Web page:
Charlie Chaplin speaks to the world even today with his satirical take on Hitler’s fascist regime in a 1940’s film that was banned in England and America during its release. The Great Dictator pin-points to an important time in history that is truly timeless and non-neglectable.
Chaplin takes a well known cinematic cliche of playing a double role and puts a spin on it and elevates it to an evocative and connective tale of a notorious world leader and a simple barber. All this and much more, done with ease, eclectic comic timing and layered narrative.
The Great Dictator deals with a Jewish Barber who has amnesia and after returning 20 years later to his shop and home realises that it has been turned to a place called ‘Ghetto’ under Tomainia’s tyrannical dictator Adenoid Hynkel’s rule, who has employed Aryan troops. The catch though, is the fact that the Jewish Barber and Hynkel look identical. Chaplin’s genius carries off this cliche to connect two ideologies prevalent in the film. One, representing the common people’s thoughts and fears during the tyrannical rule through the barber and other, a dictator’s thought process in suppressing his people at the time. What is genius is that his creative decision to make these two people with such different thinking look the same is intelligent, hysterical and ironic at the same time. In fact, the opening credits of the film is followed by a title card tha says, “Hynkel the dictator and the Jewish Barber is purely coincidental!”
If it is not clear yet, Chaplin clearly resembled Adolf Hitler and his anti-semitic government in every sense of the word, through the film. Even though the film is far from the subtleties of portraying that world, there are many interesting instances he chooses to showcase Hitler’s rule. He does this through symbols, names and scenes. For instance, he changes the Nazi swastik symbol chosen by Hitler to a double cross in the film. It is ironic because the shape of this symbol reminds us of the swastik (you can simply interchange and join the lines of the double cross and it will look like the swastik) into the and he plants this idea and connection in our heads way before, just through the other narrative devices.
Another important detail is the names used in the film. It sounds comical but there is something very reflective of the scenario of the world during a dictatorial regime in the usage of these names. For example, the name Bacteria was used to represent Germany’s neighboring state, Italy. He quite literally used the name ‘Garbage’ (Garbitch) to depict a person of the same nature. Or even, ‘Phooey’ which was used to refer to the Fuhrer, who was infamously known to execute the Jews during the World War.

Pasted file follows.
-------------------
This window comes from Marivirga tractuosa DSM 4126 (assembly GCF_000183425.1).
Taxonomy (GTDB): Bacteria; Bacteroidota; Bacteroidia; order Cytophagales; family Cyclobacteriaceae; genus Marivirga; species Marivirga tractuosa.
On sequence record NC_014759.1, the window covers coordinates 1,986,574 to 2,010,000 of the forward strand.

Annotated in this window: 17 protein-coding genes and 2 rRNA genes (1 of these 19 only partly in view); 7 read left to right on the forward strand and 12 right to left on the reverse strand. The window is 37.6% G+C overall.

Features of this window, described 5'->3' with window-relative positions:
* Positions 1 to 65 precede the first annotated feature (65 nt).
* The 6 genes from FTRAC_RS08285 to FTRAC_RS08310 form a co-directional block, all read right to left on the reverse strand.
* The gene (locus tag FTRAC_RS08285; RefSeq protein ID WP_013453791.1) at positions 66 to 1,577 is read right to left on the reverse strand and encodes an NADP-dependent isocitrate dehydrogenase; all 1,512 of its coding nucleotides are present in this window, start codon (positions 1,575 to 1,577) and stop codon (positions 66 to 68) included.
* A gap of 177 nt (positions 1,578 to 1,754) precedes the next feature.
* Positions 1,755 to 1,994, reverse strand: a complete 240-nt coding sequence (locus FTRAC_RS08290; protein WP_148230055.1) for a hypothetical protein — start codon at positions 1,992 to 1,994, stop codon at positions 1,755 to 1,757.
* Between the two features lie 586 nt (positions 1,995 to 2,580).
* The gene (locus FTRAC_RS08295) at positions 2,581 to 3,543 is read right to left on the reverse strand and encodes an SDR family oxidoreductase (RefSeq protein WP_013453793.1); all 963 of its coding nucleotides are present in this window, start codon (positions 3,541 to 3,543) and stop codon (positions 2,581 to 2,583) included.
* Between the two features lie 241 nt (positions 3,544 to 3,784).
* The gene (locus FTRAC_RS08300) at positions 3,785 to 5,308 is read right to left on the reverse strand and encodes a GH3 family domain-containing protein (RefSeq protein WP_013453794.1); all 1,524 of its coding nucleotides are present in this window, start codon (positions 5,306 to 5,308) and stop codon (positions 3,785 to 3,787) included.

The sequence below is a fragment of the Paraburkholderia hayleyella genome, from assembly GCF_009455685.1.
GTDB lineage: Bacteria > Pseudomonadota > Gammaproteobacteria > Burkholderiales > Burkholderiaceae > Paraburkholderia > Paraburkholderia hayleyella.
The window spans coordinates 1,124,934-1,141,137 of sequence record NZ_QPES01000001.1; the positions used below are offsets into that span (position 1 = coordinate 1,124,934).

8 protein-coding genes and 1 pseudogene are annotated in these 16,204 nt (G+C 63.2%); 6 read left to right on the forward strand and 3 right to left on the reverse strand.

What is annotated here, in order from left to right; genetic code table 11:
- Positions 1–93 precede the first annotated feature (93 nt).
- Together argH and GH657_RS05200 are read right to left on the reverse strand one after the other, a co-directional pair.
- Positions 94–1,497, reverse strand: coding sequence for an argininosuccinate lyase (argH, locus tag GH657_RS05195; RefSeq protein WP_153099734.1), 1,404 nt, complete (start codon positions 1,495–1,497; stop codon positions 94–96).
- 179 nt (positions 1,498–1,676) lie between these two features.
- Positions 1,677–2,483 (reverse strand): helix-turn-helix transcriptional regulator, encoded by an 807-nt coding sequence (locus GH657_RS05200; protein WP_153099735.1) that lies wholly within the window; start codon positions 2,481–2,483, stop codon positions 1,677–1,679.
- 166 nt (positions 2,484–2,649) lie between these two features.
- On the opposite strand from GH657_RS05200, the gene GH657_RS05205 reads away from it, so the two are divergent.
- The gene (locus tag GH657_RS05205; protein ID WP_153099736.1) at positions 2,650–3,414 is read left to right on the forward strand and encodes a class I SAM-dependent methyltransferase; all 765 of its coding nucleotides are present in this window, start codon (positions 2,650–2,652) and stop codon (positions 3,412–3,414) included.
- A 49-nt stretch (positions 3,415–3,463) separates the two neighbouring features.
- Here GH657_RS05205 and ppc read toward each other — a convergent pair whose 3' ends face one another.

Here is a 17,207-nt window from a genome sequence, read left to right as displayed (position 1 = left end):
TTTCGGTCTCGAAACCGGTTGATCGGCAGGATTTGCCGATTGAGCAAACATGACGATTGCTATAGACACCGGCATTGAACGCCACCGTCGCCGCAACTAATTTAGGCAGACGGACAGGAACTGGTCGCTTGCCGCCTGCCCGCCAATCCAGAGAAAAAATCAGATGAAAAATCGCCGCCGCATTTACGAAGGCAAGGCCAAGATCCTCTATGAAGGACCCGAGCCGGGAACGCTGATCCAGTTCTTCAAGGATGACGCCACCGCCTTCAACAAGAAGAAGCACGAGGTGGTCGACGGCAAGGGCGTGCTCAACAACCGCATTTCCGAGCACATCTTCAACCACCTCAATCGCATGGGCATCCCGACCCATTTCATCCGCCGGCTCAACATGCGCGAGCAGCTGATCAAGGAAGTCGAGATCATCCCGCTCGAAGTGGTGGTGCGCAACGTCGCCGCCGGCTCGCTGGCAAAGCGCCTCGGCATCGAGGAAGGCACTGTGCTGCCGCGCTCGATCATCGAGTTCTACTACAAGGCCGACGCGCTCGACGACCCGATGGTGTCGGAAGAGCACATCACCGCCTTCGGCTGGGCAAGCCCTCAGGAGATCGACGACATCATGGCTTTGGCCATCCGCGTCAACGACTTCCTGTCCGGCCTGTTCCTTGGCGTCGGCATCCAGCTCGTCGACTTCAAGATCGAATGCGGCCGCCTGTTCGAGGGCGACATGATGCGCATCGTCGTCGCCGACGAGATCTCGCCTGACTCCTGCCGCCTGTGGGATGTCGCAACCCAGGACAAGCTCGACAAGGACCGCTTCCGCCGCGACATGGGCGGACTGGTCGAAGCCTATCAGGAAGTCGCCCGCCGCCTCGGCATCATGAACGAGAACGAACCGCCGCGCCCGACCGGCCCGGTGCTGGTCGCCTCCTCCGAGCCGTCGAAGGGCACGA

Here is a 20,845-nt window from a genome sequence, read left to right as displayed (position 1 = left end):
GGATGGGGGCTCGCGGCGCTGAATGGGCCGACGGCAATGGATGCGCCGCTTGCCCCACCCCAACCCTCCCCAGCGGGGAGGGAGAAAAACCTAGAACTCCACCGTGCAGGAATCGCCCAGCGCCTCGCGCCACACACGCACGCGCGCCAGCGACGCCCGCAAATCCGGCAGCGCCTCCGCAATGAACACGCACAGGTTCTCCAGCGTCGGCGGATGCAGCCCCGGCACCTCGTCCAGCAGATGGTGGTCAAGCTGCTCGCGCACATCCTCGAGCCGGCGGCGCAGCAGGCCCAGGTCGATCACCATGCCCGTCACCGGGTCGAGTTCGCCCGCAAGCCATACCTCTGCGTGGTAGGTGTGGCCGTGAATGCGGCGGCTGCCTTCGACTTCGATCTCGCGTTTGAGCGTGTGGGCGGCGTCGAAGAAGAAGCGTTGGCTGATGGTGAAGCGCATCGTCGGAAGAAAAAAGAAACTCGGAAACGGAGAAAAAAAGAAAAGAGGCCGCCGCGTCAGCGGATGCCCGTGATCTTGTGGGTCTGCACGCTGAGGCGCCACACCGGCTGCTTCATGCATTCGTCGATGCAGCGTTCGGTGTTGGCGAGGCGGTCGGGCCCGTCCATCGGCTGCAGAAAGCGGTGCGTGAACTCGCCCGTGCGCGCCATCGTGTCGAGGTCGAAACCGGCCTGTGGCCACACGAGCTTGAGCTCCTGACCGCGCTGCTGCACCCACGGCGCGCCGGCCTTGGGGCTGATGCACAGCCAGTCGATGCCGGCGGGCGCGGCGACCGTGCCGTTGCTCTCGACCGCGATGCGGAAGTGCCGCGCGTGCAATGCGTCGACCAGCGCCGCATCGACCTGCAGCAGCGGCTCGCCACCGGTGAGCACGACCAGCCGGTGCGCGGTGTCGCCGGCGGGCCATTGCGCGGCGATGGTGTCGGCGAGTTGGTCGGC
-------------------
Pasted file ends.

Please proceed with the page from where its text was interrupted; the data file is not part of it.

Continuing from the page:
Thirdly, Chaplin’s portrayal of Hynkel generously took inspiration from Hitler’s antics. There are several scenes in the film to depict that. Some of them that stand out are, the first speech that he makes as the leader, wherein he almost speaks in a German gibberish introducing his ideologies to the world. The people's reaction to his speech is them raising one hand with an open palm in support and unison. It is oddly similar to how Hitler’s supporters would greet each other and praise him while saying ‘Heil Hitler’. Interestingly, this phrase and action was used in a film called Jojo Rabbit by Taika Waititi to represent the same.
Another scene is where Hynkel is dancing his way through a ballet song in his office, carelessly swaying balloon shaped like the globe in his hands. A visual metaphor to him dreaming of ruling over the world. Many people thought this to be a prediction of what Hitler was actually able to achieve through World War I and the possibility of the second World War. It is also representative of the madness tyranny entailed through this simple yet powerful scene, in the film, in the mind of a dictator and in the world .
The final speech, however, stands out in the film, in all aspects of the word. It all begins with people confusing the barber to be Hynkel, who then later goes on to deliver this speech in front of the world. To Hynkel’s nightmare and unlike his ideologies at the time, this speech turns out to be a plea for peace, harmony and unity in order to end the oppression. Chaplin delivers the speech as the barber, common public, and more importantly himself to remind everyone as to why he had made this film despite all the tumult and criticism. All while delivering it in the same bold and powerful tone, same antics and gestures as used by Hynkel while speaking to the public. All while maintaining the integrity and vulnerability of the speech. Chaplin, once again excels as an actor as he chillingly resembles the way Hitler used to speak to the public and keeps cutting away from it to show the calmness and somberness required.
“Then - in the name of democracy - let us use that power - let us all unite. Let us fight for a new world - a decent world that will give men a chance to work - that will give youth a future and old age a security. By the promise of these things, brutes have risen to power. But they lie! They do not fulfill that promise. They never will!”
- Charlie Chaplin, in the final speech of The Great Dictator
The Great Dictator, Chaplin’s first film with dialogue, critics, satirizes and attempts to give an in-depth ideological thinking of the two worlds during the 1940’s, all at the same time. This film is reminiscent of all his other films that deal with the slapstick, satirical aspect of life on the surface but is that much more layered and complex, when one puts the former aside. The ease with which he connects the inner conflict of the common public and constantly connects it to the larger social and political scenario of that time in this masterpiece, is truly unparalleled.